Johns Hopkins women’s coach Janine Tucker remains optimistic after seeing the hard work that went into building the proposal.

“They’re going to allow lacrosse to try to work through this,” she said. “Having both the men and the women on the same page and proposing the lax contact and things like that, I think it’s going to pass.”

“I think the lacrosse world has done a great job of making it known that this is something that they want to get a handle on,” Tucker added. “I’m not sure this is perfect fix. I’m not sure if there’s going to be unintended consequences. But right now, taking some sort of action is a really good first step and then we’ll all sort through making it better and better.”

How recruiting would look different exactly can’t be known, but coaches expect to see changes if it is passed.

“If it does pass, you’ll see some consequences there that may not be the most positive,” Pietramala said. “When that date comes in September of junior year, it’s going to be a sprint. What coach is going to be standing in a recruit’s home saying, ‘I’ve got a scholarship offer for you. Let’s go at 12:01 a.m. on the first?’ Do we go back to those midnight calls? Do kids start to say, ‘You know what, I don’t want to play fall sports because Sept. 1 is here and I got to go visit school A, B, C and D now because if I don’t, I may lose my opportunity.’ There’s going to be pressure to make decisions, but the pace when it does transpire, it will be frantic. It’ll obviously settle down at some point, but then it’ll get frantic again. I think that’s something negative that could come of it, but is that negative outweighed by the positives, which is we’re not recruiting 14-year-olds, and if we do that, when’s the 13-year-old going to come?”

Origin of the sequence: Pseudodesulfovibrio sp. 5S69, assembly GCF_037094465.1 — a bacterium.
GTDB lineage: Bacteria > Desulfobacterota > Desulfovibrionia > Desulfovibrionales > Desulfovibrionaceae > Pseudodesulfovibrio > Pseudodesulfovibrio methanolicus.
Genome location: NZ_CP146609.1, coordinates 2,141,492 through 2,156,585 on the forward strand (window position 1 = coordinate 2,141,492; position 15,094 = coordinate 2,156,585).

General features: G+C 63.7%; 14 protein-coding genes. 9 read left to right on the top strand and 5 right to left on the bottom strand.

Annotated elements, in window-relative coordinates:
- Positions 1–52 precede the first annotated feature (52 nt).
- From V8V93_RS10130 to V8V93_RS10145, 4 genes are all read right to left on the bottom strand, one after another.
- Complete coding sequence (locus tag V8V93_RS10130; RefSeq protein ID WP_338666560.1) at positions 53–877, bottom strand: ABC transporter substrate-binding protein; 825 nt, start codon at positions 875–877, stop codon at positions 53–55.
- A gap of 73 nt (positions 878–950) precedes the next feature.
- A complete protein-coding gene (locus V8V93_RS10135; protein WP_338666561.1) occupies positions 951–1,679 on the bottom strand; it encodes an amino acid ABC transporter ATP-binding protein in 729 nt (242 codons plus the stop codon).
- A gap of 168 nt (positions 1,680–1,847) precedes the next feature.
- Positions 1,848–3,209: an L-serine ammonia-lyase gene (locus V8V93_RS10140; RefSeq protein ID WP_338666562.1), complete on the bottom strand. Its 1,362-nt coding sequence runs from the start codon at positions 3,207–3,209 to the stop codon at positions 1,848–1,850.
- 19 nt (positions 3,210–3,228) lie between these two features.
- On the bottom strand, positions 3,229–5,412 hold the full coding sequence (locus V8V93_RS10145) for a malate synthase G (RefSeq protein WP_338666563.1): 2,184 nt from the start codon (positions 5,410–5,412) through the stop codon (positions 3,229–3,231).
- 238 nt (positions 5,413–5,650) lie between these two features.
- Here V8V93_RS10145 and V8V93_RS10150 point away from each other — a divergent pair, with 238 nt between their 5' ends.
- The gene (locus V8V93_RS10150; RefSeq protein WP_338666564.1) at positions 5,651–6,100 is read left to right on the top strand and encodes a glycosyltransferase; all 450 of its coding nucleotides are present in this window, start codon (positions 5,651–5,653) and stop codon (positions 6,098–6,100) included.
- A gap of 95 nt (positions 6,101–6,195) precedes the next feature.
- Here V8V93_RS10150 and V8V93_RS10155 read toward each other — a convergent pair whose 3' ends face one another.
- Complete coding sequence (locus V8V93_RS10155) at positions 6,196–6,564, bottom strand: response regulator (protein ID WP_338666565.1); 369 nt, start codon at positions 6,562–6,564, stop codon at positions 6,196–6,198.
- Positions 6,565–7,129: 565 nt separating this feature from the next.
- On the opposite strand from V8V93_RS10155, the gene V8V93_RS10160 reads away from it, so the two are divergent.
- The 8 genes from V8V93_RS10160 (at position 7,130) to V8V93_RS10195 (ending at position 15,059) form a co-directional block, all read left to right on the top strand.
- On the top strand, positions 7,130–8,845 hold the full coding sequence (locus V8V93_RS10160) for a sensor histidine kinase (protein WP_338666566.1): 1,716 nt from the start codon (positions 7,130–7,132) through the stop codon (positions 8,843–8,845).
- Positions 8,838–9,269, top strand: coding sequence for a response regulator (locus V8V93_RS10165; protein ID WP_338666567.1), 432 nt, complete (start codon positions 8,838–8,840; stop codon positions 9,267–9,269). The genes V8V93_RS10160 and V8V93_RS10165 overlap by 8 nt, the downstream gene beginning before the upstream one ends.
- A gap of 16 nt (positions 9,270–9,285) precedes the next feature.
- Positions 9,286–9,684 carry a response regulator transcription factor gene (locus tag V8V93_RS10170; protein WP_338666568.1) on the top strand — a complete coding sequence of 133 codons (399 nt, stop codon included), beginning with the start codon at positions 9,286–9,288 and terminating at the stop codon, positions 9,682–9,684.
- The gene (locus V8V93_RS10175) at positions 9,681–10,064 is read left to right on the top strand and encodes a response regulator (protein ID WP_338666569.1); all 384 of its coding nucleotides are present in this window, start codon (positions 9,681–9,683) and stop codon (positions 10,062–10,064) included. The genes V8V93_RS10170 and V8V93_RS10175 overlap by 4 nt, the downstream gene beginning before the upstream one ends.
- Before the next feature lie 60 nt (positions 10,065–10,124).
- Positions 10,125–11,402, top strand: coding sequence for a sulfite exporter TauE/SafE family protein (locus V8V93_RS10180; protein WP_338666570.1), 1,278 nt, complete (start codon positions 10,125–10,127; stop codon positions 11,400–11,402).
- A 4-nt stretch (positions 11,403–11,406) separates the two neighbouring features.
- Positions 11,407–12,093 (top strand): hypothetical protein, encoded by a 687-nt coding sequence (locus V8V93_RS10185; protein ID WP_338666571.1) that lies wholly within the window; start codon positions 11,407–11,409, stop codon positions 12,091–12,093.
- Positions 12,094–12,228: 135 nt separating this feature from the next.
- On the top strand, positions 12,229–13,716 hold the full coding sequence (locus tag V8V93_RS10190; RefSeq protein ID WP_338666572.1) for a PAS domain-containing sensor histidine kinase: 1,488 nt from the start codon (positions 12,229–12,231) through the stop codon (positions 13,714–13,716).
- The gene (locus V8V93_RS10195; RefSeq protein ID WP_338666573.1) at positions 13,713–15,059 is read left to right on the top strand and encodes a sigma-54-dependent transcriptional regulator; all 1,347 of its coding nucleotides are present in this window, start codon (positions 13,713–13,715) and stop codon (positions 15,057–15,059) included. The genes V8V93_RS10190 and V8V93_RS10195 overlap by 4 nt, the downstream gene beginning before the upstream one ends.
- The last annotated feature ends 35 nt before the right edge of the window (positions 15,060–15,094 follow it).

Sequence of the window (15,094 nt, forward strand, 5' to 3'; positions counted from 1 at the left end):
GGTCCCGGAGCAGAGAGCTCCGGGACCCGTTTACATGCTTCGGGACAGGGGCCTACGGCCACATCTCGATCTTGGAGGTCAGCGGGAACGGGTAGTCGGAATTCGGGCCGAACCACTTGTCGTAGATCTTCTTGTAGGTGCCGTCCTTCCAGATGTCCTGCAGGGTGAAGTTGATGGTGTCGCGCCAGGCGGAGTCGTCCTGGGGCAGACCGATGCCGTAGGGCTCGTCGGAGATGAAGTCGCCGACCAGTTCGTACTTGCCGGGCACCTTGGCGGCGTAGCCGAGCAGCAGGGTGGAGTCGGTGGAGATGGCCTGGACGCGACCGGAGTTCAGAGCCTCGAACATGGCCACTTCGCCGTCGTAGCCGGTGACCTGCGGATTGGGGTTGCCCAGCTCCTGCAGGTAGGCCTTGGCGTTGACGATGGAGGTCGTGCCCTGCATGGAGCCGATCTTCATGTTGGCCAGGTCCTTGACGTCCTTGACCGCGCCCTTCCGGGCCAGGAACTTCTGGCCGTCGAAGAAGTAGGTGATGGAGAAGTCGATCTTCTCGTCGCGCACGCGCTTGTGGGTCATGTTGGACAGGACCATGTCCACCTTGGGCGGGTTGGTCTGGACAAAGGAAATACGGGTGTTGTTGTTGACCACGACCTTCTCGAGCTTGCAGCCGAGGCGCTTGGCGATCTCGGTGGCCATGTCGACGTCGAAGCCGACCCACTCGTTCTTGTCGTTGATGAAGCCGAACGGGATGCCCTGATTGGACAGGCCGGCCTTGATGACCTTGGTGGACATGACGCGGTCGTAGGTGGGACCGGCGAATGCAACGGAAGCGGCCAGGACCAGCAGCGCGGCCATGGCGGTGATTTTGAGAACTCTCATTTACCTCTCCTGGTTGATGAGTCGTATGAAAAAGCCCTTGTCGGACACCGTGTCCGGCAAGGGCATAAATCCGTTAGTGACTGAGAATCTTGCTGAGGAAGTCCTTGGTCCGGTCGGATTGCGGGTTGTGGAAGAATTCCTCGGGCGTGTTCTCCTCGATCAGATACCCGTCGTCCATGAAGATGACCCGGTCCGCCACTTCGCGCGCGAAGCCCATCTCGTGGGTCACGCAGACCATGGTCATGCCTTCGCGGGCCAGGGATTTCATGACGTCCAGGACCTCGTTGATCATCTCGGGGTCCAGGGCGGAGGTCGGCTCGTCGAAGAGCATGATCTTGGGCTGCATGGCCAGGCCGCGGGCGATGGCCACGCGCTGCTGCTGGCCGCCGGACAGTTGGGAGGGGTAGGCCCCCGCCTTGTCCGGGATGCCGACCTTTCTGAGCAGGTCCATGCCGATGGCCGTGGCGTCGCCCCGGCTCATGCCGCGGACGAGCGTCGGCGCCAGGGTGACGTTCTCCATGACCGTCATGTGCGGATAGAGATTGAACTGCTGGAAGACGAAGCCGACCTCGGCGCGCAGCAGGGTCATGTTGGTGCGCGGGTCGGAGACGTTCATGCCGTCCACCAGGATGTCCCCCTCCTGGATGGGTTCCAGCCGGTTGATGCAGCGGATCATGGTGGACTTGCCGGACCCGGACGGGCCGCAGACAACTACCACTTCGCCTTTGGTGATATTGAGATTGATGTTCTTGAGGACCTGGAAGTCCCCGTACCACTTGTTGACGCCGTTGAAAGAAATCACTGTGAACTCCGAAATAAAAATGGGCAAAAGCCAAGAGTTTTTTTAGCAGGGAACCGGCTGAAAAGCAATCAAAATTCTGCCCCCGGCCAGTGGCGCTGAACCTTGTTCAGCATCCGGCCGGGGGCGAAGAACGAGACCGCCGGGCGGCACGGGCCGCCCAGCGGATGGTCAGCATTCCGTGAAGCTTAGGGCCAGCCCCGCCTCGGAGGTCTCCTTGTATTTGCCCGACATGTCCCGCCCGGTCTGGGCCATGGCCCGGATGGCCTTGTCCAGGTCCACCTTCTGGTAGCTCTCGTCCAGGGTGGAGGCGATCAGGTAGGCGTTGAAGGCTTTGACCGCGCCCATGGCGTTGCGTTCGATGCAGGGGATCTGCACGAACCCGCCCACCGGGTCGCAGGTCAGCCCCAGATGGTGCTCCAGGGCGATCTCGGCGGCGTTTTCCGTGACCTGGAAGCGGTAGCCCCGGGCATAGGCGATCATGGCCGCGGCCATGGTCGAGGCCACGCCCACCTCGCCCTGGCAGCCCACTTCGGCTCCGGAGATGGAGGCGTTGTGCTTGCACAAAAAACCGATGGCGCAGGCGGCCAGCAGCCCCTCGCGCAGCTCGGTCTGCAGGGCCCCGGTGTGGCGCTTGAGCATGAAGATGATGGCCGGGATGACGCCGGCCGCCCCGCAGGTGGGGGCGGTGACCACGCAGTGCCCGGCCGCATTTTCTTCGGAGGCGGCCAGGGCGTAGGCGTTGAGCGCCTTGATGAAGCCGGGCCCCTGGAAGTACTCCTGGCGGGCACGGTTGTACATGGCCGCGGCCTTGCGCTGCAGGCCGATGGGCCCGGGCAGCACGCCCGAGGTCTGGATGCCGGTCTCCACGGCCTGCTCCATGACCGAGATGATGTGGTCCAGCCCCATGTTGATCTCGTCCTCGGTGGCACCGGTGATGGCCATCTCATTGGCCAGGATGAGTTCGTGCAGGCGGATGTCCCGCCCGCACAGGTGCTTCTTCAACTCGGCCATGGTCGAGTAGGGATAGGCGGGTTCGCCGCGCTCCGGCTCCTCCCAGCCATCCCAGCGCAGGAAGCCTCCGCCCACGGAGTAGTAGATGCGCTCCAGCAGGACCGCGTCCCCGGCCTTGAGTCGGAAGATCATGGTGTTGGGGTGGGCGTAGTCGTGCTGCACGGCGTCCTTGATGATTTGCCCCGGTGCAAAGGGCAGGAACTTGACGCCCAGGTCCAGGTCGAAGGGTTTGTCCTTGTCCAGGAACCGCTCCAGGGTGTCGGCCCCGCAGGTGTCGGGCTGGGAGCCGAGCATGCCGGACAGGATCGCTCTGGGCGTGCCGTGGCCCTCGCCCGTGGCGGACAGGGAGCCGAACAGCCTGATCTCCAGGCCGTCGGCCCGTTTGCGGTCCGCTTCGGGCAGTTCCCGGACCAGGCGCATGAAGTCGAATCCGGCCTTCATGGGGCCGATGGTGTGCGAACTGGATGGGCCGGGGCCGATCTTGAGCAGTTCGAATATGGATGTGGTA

Coaches have pointed out that asking to be regulated further is an indication of how seriously they want to slow that early recruiting trend. Coaches aren’t normally asking for more rules. Tiffany doesn’t see a way to self-regulate effectively.

“I’ve been in the meetings in the past where we’ve thrown around the idea of gentlemen’s agreements,” he said. “There are some people in the room that like the idea, but there are also other voices that step up and point out the holes in such a proposal. We do need an enforcer. Without NCAA backing, we’re not going to create our own rules.”